January 7, 2016

Are you a referral marketer without even knowing it?

When was the last time you checked in on Facebook, posted a foodie image at a restaurant on Instagram or posted a rant about terrible service? Chances are you’ve done at least one of these recently, potentially influencing your online community.

The final chapter of the award winning work of fiction A Visit from the Goon Squad by American author Jennifer Egan reveals a possible future for technology, advertising and society in general. Egan’s world is full of hyper-aware audiences who have moved past the sway of traditional advertising fronts. As the search for the authentic unfolds, people are only influenced by peer referral and advertisers have begun to comply with new methods. Characters called Parrots are people secretly employed to make suggestive prompts to their social circles in an attempt to influence them toward a brand, product, event or service.

In the current real world of marketing, it seems we are not far off this imagined future. The role of referral marketing has a firm hold on our social media channels and in big brands marketing strategies, as target audiences are getting smarter and increasingly aware.

Insta-famous promotion

The public meltdown and declared war against social media of Instagram famous teen Essena O’Neill, has revealed just how constructed and brand influenced the feeds of coveted Instagram accounts can be. Brands have long since realized the influence of beautiful people on their target audiences and the use of Instagram famous teens has taken the peer influence to a whole new level.

Strategies of special offers for followers of famous feeds and products perfectly curated in beautiful vignettes are influencing hosts of followers to new brands, styles and products daily. While followers are generally aware of these paid posts, the trust of the authentic promoter has more of an impact.

The festival phenomenon

Another way big brands are targeting millennials through referral marketing is via the sponsorship of music festivals. In this selfie entrenched society, people will generally take photos without any kind of prompt, particularly if they are at an event. A few years ago, a travelling bar dubbed ‘the Jägermeister Hunting Lodge’ was set up as a party hub for festival punters to recharge. The unique and engaging surroundings meant that social media feeds were filled with images of people in the lodge with prominent signs, drinks and bar maids incorporated throughout.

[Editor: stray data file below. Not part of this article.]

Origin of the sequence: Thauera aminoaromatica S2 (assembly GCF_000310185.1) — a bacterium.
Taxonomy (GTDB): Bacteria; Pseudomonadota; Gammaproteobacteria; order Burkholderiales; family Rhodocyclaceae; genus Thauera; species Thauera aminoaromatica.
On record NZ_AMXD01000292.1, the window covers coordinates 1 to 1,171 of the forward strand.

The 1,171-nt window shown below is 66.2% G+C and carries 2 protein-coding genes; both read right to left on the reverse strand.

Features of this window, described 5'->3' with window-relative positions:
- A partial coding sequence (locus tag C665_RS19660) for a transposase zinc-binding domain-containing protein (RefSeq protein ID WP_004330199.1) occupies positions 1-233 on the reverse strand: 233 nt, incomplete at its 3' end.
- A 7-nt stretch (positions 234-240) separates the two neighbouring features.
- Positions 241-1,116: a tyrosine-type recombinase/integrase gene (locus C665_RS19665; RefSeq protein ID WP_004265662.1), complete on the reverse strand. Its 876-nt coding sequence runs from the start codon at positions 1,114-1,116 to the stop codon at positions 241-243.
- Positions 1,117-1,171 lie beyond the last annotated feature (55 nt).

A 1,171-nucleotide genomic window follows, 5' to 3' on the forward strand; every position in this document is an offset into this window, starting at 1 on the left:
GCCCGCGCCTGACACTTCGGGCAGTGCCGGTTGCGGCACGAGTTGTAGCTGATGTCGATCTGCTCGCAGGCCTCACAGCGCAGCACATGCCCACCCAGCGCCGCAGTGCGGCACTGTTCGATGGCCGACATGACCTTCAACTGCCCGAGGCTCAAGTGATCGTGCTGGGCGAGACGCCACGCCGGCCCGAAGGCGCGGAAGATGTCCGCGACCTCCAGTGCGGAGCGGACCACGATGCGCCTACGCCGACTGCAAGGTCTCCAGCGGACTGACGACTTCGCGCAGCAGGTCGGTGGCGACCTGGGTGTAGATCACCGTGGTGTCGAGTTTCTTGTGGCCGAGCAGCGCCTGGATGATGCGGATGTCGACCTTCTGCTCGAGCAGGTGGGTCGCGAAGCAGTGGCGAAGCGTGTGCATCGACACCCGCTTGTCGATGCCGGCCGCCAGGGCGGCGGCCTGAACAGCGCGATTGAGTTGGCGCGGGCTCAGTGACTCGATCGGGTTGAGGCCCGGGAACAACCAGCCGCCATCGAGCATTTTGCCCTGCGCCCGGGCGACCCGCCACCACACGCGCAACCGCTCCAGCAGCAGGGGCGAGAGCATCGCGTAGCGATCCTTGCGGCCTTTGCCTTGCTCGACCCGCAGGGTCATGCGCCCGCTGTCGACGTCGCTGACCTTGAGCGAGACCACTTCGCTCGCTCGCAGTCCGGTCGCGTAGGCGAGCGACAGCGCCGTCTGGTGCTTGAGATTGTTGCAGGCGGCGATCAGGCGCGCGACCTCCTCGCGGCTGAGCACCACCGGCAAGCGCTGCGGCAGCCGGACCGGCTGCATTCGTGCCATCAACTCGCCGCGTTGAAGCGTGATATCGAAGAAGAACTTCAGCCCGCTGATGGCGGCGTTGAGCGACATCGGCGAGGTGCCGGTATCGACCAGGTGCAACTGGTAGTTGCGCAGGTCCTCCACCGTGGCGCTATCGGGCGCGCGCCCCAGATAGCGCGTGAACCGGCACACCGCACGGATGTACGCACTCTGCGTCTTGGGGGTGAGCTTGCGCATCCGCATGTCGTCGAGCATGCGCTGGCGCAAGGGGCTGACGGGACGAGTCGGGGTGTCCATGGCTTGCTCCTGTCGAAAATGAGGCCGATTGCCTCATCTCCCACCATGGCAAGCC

Without much effort at all, Jägermeister had well and truly infiltrated the social media channels of hundreds of users, promoting their brand in an authentic and unprovoked manner.

Organic marketing

In a similar manner, it is the job of a content marketer to gently steer a website and all subsequent content in a means to have it found organically by a Google search. Users generally are aware when they are being advertised to, and as such, marketers make use of the general peer referral policy. In the case of organic traffic, Google is the ultimate trustworthy friend sharing their authentic thoughts and opinion on certain products. Whatever ranks higher is better and whatever ranks lower is worse.

A few tips to engage referral marketing in your current campaign

  • Use social media yourself. If your business page is active and thriving, you are more likely to be tagged or mentioned by happy buyers on their own feeds.
  • Repost any good feedback you are tagged in. By publicly acknowledging these kinds of posts, you will inadvertently be encouraging more of the same.
  • Provide your social media handles on your merchandise, tags, bags and website. A friendly ‘tag us’ message will prompt this kind of behavior as well.
  • Have a clear review channel. We recommend setting up a Google+ business page and enabling Facebook reviews. Reviews act like referrals. The more people who have left positive reviews, the more likely your buyers will trust you.

Utilising referral marketing in your strategy

It is unlikely that this desire for referral marketing will be going anywhere in the near future. Audiences are becoming more aware of advertisers motives and more obsessed with authentic relationships as time goes on. This doesn’t mean the end of marketing by any means; it simply means we have to be smarter in our strategies.